Steve Hamaday, Director of Engineering, reflects on his forty years with Sharp Packaging Services.
I take pride in the many years of service here at Sharp. It has been interesting to watch the business and buildings grow from a small company that housed printing, packaging and warehousing all in the same building. Then to expand every few years with additions consuming all available space until we were up against every property line. Even consuming adjacent businesses to eventually expand and separate printing and warehousing from the packaging portion. Looking at the aerial view you can see the building is shaped close to the property line using every square inch that the township would allow. I’m sure this makes our tractor trailer drivers happy!
Add that to the new buildings in Allentown and it shows how big the company has gotten.
When I started in January of 1977 there were just the seven single digit primary (Toggle) rooms, eight secondary carding lines (Vertical) and two Cartonetta box machine lines. Five areas called “the 20’s” and three called “the 30’s” or the Blue Room named for its blue tile walls. There was just one mechanic on first and second shift, one machinist and a machine shop with a few manual machines, an old Bridgeport and Lathe that we still use!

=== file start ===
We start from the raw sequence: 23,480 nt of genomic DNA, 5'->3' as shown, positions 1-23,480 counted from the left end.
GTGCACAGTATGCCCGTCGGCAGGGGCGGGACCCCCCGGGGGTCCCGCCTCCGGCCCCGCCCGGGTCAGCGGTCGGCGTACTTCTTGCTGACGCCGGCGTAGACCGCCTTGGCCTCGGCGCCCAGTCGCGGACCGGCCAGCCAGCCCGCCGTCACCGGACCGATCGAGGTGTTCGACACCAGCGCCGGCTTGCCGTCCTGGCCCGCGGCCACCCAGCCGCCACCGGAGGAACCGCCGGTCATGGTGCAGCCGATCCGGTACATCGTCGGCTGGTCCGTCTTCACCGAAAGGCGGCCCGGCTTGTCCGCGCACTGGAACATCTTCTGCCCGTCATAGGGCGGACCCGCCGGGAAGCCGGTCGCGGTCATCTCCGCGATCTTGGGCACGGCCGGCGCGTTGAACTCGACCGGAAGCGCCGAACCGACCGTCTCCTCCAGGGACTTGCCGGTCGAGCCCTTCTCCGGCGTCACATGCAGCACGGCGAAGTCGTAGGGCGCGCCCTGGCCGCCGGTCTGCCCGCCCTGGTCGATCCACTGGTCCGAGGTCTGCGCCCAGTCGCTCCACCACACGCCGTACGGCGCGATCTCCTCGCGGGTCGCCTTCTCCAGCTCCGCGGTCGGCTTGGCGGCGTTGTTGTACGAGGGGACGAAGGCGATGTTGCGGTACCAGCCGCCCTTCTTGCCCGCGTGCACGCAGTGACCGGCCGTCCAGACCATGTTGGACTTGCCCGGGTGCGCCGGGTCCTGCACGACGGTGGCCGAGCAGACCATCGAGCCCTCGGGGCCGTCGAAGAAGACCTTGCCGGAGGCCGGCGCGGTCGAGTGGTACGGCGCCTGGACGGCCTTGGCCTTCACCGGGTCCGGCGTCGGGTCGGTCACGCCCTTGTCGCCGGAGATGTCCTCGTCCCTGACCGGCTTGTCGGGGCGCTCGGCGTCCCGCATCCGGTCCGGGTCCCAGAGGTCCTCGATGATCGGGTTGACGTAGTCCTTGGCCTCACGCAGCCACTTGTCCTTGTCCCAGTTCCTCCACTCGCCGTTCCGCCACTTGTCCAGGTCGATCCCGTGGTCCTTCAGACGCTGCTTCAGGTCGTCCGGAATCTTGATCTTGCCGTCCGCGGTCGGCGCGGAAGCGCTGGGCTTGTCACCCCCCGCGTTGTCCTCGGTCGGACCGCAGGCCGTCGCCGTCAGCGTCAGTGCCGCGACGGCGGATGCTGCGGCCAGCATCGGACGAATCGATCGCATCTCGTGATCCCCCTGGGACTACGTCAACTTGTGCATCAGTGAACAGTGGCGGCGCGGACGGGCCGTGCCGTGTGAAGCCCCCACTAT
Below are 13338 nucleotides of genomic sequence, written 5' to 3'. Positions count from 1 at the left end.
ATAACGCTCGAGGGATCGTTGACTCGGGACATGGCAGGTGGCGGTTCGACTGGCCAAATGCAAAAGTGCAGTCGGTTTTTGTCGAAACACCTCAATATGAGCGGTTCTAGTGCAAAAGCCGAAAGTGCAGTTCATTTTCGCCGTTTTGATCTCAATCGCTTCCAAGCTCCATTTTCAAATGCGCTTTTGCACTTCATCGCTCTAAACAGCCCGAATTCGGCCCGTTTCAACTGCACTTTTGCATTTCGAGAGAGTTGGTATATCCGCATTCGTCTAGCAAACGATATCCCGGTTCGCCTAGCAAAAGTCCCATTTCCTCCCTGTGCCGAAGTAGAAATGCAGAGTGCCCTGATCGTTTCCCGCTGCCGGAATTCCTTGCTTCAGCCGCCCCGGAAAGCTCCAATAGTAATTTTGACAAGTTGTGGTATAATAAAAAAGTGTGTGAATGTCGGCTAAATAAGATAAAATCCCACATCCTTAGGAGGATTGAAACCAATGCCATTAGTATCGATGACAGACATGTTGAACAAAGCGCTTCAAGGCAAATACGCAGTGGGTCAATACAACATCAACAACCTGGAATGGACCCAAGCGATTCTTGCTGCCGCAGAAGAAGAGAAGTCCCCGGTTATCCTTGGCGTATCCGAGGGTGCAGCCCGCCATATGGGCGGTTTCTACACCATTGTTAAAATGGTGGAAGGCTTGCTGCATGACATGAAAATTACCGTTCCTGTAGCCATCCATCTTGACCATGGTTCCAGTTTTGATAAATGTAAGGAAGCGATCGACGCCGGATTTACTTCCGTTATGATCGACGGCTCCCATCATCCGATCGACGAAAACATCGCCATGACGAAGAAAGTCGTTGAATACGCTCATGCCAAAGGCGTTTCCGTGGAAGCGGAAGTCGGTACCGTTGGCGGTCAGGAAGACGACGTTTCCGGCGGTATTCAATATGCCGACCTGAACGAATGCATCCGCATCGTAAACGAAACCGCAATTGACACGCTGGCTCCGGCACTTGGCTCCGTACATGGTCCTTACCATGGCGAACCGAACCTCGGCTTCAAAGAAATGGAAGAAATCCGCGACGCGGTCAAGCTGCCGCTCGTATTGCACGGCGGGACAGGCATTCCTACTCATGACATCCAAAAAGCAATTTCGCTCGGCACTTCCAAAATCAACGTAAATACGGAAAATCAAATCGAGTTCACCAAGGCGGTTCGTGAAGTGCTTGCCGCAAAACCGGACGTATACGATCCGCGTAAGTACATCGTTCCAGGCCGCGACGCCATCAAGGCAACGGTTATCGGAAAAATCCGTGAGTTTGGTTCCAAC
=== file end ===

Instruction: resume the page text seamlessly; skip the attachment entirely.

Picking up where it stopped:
There was basically no technology back then yet we still made our own tooling, primitive as it was. Not having what you need when something broke taught me to find a way to fix it because people were standing around getting paid, the line was down and the product could be in jeopardy of being delayed. Now we actually have things called ‘spare parts’!
Soon Sharp grew, adding the 40’s which was warehouse, the 70’s which was from the purchase of Quillman Industrial Supply, and the 60’s which was for a short time the parking area for Quillman. Sharp also purchased McCarrick truck repair and proceeded to build the Printing building which made room for what we now call the 50’s (16, 17, 18 and 19) MT lines. This all happened between 1977 and 1996 with only a few years in between. Sharp continued to grow squeezing in another packaging line in newly created warehouse between the two main building for a big Merck project calling it line 15 where the 1070 currently resides.
Since then we have grown in technology as well adding 3 CNC machines and continue to lead the industry in the ability to be self sufficient and still make our own tooling but in a highly technical method.
The last 15 years have soared by and over the past 6 months I find myself reflecting back over the years. Interfacing with customers, I am proud to represent Sharp from a technical standpoint.